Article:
Addressing an important social and political issue which is still much debated today, this volume explores the connections between religious conversions and gendered identity against the backdrop of a world undergoing significant social transformations. Adopting a collaborative approach to their research, the authors explore the connections and differences in conversion experiences, tracing the local and regional rootedness of individual conversions as reflected in conversion narratives in three different locations: Germany and German missions in South Africa and colonial Australia, at a time of massive social changes in the 1860s. Beginning with the representation of religious experiences in so-called conversion narratives, the authors explore the social embeddedness of religious conversions and inquire how people related to their social surroundings, and in particular to gender order and gender practices, before, during and after their conversion. With a concluding reflective essay on comparative methods of history writing and transnational perspectives on conversion, this book offers a fresh perspective on historical debates about religious change, gender and social relations.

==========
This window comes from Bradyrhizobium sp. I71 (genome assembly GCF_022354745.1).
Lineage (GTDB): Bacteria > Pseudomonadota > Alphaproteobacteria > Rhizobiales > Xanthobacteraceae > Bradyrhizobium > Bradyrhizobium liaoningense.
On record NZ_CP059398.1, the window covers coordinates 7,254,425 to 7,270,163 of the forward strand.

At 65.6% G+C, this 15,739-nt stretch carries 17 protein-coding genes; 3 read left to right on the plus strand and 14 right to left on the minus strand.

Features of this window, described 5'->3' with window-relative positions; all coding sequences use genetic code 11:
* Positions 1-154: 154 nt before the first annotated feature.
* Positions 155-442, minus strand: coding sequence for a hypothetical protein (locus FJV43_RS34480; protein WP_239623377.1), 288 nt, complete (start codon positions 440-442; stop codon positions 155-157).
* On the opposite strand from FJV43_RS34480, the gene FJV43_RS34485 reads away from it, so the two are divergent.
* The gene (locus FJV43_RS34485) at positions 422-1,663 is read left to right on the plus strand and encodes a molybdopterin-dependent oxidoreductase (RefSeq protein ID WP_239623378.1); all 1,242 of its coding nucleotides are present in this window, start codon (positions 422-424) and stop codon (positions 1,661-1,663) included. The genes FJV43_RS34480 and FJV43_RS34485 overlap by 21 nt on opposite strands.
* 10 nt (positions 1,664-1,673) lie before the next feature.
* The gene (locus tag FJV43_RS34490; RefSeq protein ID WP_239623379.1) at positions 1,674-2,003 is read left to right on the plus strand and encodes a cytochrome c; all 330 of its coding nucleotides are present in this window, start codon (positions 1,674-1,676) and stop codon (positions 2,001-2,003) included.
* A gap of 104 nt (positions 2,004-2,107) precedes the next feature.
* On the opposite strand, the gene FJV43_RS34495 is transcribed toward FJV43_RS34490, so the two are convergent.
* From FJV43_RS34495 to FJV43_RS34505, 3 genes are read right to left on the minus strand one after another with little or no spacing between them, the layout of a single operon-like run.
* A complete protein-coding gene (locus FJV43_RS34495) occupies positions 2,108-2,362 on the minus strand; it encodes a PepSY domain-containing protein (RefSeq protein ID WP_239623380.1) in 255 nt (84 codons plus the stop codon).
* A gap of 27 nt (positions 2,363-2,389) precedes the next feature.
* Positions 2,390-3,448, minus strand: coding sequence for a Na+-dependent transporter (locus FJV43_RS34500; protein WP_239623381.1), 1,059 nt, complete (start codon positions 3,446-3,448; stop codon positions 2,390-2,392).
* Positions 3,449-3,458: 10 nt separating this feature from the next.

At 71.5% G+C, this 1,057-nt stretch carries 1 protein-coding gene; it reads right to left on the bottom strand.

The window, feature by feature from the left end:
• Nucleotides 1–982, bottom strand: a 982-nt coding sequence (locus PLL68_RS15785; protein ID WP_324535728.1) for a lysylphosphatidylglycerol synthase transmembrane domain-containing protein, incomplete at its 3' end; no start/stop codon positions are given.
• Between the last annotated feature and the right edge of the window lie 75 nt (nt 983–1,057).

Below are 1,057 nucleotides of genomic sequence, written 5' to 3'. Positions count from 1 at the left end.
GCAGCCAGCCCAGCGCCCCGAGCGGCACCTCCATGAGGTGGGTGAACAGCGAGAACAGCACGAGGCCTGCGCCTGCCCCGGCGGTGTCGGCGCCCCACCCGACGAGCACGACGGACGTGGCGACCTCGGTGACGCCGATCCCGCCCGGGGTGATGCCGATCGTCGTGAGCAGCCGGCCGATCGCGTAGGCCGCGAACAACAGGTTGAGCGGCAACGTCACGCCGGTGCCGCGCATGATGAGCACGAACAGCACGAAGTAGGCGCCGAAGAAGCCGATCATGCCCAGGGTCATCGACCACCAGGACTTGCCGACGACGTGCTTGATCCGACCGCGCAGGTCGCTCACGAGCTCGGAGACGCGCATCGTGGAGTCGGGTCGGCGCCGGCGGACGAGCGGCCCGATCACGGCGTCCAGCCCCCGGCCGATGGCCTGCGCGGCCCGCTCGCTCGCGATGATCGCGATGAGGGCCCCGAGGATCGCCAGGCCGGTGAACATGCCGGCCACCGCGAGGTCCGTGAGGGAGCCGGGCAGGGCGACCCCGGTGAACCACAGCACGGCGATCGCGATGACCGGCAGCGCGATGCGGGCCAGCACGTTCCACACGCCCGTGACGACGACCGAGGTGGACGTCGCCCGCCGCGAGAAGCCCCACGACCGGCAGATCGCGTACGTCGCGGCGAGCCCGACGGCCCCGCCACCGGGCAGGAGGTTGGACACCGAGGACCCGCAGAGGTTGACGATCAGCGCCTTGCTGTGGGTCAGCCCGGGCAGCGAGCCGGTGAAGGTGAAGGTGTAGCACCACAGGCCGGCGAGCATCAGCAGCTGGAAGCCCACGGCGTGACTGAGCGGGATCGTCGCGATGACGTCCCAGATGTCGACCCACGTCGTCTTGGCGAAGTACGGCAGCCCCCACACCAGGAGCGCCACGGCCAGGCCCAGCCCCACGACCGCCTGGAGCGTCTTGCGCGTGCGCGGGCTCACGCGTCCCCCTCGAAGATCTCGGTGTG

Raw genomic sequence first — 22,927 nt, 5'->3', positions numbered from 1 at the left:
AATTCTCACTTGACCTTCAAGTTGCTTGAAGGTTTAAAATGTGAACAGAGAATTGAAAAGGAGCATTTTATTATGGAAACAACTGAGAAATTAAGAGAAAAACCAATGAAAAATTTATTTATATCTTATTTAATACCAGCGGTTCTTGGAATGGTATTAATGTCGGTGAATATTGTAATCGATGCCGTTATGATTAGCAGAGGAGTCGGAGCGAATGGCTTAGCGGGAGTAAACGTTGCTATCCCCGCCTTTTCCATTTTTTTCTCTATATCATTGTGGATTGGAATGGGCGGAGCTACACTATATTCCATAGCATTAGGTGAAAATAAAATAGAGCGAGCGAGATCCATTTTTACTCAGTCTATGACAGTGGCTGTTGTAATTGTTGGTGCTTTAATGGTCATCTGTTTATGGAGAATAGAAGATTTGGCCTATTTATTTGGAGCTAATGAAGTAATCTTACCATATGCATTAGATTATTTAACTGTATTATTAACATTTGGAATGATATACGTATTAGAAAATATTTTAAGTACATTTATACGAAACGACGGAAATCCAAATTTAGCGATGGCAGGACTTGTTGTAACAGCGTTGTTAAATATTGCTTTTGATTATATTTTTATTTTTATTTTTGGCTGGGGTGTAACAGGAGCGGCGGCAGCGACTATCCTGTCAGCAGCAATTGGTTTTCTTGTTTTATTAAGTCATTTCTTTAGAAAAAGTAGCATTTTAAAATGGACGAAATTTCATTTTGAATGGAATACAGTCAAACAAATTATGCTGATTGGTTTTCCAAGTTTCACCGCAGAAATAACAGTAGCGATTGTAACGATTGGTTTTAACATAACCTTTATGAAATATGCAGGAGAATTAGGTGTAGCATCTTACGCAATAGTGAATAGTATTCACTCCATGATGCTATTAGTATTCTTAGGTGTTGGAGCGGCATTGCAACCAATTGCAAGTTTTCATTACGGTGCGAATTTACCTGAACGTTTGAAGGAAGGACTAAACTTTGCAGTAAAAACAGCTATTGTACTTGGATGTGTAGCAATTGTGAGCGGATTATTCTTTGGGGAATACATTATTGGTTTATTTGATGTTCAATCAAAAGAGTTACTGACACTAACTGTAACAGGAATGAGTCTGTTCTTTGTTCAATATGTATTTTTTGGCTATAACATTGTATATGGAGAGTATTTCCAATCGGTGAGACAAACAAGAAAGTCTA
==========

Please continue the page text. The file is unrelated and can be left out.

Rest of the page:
Introduction; Conversion narratives in a European setting: writing about conversion to Catholicism in Erfurt; Gendered conversions: Wotjobaluk men and women in colonial Victoria, Australia; Conversion and religious change in the Pedi kingdom, South Africa: a world in motion, at home and abroad; Reflections; Archival sources and bibliography; Index.